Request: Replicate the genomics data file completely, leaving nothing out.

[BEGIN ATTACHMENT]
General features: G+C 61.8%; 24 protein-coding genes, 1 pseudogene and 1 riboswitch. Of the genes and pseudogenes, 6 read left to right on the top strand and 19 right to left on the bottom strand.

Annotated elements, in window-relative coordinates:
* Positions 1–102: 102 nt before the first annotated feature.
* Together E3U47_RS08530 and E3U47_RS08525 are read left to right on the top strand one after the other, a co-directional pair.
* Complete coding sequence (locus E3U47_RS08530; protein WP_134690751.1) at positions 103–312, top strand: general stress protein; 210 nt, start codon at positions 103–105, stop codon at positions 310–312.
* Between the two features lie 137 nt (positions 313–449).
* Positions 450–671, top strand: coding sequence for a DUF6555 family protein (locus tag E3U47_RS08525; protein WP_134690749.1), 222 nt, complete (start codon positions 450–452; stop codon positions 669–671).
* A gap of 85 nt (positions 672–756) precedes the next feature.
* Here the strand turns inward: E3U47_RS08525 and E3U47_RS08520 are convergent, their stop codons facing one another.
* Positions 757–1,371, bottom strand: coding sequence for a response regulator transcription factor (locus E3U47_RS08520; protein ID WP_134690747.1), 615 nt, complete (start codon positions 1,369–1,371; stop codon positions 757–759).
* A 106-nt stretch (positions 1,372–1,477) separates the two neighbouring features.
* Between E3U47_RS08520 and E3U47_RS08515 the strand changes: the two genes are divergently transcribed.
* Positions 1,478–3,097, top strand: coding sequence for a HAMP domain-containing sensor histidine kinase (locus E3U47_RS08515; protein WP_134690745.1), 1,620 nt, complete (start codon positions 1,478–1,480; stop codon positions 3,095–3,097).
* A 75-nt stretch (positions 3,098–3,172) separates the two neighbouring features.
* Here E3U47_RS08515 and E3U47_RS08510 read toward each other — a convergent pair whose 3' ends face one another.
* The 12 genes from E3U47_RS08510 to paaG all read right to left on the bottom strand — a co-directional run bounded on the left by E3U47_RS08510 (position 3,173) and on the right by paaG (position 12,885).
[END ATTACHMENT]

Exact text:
General features: G+C 61.8%; 24 protein-coding genes, 1 pseudogene and 1 riboswitch. Of the genes and pseudogenes, 6 read left to right on the top strand and 19 right to left on the bottom strand.

Annotated elements, in window-relative coordinates:
* Positions 1–102: 102 nt before the first annotated feature.
* Together E3U47_RS08530 and E3U47_RS08525 are read left to right on the top strand one after the other, a co-directional pair.
* Complete coding sequence (locus E3U47_RS08530; protein WP_134690751.1) at positions 103–312, top strand: general stress protein; 210 nt, start codon at positions 103–105, stop codon at positions 310–312.
* Between the two features lie 137 nt (positions 313–449).
* Positions 450–671, top strand: coding sequence for a DUF6555 family protein (locus tag E3U47_RS08525; protein WP_134690749.1), 222 nt, complete (start codon positions 450–452; stop codon positions 669–671).
* A gap of 85 nt (positions 672–756) precedes the next feature.
* Here the strand turns inward: E3U47_RS08525 and E3U47_RS08520 are convergent, their stop codons facing one another.
* Positions 757–1,371, bottom strand: coding sequence for a response regulator transcription factor (locus E3U47_RS08520; protein ID WP_134690747.1), 615 nt, complete (start codon positions 1,369–1,371; stop codon positions 757–759).
* A 106-nt stretch (positions 1,372–1,477) separates the two neighbouring features.
* Between E3U47_RS08520 and E3U47_RS08515 the strand changes: the two genes are divergently transcribed.
* Positions 1,478–3,097, top strand: coding sequence for a HAMP domain-containing sensor histidine kinase (locus E3U47_RS08515; protein WP_134690745.1), 1,620 nt, complete (start codon positions 1,478–1,480; stop codon positions 3,095–3,097).
* A 75-nt stretch (positions 3,098–3,172) separates the two neighbouring features.
* Here E3U47_RS08515 and E3U47_RS08510 read toward each other — a convergent pair whose 3' ends face one another.
* The 12 genes from E3U47_RS08510 to paaG all read right to left on the bottom strand — a co-directional run bounded on the left by E3U47_RS08510 (position 3,173) and on the right by paaG (position 12,885).